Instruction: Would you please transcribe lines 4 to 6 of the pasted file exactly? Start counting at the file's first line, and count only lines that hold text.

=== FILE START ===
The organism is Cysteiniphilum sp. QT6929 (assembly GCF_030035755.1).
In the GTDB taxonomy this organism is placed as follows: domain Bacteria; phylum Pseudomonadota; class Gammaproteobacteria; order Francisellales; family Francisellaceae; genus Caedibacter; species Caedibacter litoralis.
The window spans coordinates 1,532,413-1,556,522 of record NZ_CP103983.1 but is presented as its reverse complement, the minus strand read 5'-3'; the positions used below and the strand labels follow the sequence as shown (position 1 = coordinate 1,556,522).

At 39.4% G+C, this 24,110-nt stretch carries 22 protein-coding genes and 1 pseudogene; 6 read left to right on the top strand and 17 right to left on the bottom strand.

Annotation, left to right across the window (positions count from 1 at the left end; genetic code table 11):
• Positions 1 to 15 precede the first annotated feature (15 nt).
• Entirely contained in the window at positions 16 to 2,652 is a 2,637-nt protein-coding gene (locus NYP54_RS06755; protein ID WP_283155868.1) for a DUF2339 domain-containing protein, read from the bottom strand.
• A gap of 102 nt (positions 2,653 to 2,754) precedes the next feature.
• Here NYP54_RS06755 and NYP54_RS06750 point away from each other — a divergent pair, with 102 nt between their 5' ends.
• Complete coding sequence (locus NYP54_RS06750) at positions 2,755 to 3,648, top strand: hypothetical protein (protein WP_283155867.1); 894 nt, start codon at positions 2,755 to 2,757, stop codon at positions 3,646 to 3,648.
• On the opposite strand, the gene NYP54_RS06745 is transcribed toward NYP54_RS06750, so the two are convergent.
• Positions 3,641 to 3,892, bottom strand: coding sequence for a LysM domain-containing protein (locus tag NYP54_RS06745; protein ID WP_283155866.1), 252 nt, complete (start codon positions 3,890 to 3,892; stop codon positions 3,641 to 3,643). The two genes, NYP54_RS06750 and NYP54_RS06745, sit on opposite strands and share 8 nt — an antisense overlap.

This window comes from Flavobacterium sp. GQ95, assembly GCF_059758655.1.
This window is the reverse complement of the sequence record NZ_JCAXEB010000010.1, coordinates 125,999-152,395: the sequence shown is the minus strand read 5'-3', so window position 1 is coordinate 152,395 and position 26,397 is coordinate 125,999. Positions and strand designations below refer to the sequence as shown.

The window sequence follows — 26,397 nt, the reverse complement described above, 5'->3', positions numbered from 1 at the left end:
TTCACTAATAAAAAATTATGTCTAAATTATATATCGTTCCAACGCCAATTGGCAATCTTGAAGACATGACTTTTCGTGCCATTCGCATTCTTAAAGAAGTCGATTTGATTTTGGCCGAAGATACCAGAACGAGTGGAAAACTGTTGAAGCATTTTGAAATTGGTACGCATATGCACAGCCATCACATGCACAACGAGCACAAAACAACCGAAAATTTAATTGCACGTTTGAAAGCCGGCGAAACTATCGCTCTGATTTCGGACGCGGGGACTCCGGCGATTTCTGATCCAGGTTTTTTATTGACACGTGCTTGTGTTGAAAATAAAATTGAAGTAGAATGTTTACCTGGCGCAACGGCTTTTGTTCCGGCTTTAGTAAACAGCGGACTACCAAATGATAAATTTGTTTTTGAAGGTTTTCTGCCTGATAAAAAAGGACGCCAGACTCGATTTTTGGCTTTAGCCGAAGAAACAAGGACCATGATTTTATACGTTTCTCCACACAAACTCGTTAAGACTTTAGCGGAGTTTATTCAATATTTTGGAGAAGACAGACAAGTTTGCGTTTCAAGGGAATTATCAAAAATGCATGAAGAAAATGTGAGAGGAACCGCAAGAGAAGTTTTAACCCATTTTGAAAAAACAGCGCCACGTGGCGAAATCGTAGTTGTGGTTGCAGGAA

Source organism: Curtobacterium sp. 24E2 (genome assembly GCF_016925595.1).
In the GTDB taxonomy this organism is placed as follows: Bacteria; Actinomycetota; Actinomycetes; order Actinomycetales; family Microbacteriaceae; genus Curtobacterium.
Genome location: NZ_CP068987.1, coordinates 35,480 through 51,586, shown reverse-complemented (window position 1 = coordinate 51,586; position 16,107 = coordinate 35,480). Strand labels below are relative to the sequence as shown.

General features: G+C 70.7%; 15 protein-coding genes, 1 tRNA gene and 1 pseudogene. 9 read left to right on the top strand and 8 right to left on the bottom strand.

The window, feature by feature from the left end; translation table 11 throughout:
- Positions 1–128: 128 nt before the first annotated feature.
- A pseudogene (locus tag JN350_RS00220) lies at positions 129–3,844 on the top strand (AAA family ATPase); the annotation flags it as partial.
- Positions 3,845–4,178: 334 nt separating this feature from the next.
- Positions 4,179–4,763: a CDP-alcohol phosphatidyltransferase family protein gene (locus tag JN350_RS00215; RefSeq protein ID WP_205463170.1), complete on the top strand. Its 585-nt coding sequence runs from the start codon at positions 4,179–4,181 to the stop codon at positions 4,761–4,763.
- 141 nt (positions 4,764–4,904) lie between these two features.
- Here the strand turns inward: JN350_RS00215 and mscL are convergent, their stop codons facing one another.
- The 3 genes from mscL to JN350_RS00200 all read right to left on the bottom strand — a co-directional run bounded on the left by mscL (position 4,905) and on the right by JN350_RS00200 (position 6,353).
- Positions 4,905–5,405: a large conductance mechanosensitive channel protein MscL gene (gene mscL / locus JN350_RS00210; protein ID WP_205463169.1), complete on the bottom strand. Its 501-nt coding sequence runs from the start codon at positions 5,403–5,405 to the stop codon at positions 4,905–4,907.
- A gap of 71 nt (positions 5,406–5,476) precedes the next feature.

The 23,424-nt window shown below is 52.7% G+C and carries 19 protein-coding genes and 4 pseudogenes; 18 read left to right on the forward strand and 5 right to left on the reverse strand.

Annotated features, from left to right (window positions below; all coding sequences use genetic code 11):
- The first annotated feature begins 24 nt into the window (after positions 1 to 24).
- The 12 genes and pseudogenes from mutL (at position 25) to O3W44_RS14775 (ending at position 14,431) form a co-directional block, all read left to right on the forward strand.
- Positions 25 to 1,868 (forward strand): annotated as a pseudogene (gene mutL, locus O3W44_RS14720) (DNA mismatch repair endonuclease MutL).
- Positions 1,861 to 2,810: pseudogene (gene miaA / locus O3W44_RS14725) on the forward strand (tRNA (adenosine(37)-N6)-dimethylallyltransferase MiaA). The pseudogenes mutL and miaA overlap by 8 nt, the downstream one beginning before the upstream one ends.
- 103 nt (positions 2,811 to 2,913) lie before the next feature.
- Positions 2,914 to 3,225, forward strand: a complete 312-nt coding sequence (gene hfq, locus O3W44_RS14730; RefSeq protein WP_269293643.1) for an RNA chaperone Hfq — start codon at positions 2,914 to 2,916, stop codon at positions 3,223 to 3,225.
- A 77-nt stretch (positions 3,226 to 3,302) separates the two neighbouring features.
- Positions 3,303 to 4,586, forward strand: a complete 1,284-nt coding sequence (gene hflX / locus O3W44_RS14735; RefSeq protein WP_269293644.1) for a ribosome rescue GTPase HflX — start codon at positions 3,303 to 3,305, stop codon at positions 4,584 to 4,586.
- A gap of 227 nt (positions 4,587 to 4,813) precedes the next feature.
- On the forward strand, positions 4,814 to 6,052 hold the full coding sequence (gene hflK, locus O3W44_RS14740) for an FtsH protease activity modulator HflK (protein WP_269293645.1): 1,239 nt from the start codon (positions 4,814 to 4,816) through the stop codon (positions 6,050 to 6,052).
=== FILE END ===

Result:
At 39.4% G+C, this 24,110-nt stretch carries 22 protein-coding genes and 1 pseudogene; 6 read left to right on the top strand and 17 right to left on the bottom strand.

Annotation, left to right across the window (positions count from 1 at the left end; genetic code table 11):
• Positions 1 to 15 precede the first annotated feature (15 nt).